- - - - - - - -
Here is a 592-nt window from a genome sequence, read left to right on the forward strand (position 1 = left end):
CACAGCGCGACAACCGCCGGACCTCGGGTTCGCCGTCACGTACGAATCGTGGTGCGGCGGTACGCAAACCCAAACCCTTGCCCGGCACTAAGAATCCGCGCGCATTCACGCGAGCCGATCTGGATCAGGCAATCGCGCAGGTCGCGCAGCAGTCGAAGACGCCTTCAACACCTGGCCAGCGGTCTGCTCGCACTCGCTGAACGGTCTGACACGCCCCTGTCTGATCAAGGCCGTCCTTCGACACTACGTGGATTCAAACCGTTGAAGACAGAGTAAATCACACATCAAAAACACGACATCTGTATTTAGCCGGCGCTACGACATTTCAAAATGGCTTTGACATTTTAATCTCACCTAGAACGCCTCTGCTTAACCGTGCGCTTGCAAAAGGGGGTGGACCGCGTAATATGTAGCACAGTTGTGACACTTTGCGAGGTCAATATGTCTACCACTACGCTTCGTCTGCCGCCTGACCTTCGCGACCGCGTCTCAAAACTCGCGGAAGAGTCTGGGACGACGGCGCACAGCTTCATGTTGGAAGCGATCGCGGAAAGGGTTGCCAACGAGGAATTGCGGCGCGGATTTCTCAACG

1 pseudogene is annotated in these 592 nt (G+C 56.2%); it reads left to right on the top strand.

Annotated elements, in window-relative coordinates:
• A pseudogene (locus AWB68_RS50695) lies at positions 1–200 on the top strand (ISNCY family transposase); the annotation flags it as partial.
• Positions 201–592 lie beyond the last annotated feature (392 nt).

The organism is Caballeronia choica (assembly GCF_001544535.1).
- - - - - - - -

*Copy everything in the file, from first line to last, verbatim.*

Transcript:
Here is a 592-nt window from a genome sequence, read left to right on the forward strand (position 1 = left end):
CACAGCGCGACAACCGCCGGACCTCGGGTTCGCCGTCACGTACGAATCGTGGTGCGGCGGTACGCAAACCCAAACCCTTGCCCGGCACTAAGAATCCGCGCGCATTCACGCGAGCCGATCTGGATCAGGCAATCGCGCAGGTCGCGCAGCAGTCGAAGACGCCTTCAACACCTGGCCAGCGGTCTGCTCGCACTCGCTGAACGGTCTGACACGCCCCTGTCTGATCAAGGCCGTCCTTCGACACTACGTGGATTCAAACCGTTGAAGACAGAGTAAATCACACATCAAAAACACGACATCTGTATTTAGCCGGCGCTACGACATTTCAAAATGGCTTTGACATTTTAATCTCACCTAGAACGCCTCTGCTTAACCGTGCGCTTGCAAAAGGGGGTGGACCGCGTAATATGTAGCACAGTTGTGACACTTTGCGAGGTCAATATGTCTACCACTACGCTTCGTCTGCCGCCTGACCTTCGCGACCGCGTCTCAAAACTCGCGGAAGAGTCTGGGACGACGGCGCACAGCTTCATGTTGGAAGCGATCGCGGAAAGGGTTGCCAACGAGGAATTGCGGCGCGGATTTCTCAACG

1 pseudogene is annotated in these 592 nt (G+C 56.2%); it reads left to right on the top strand.

Annotated elements, in window-relative coordinates:
• A pseudogene (locus AWB68_RS50695) lies at positions 1–200 on the top strand (ISNCY family transposase); the annotation flags it as partial.
• Positions 201–592 lie beyond the last annotated feature (392 nt).

The organism is Caballeronia choica (assembly GCF_001544535.1).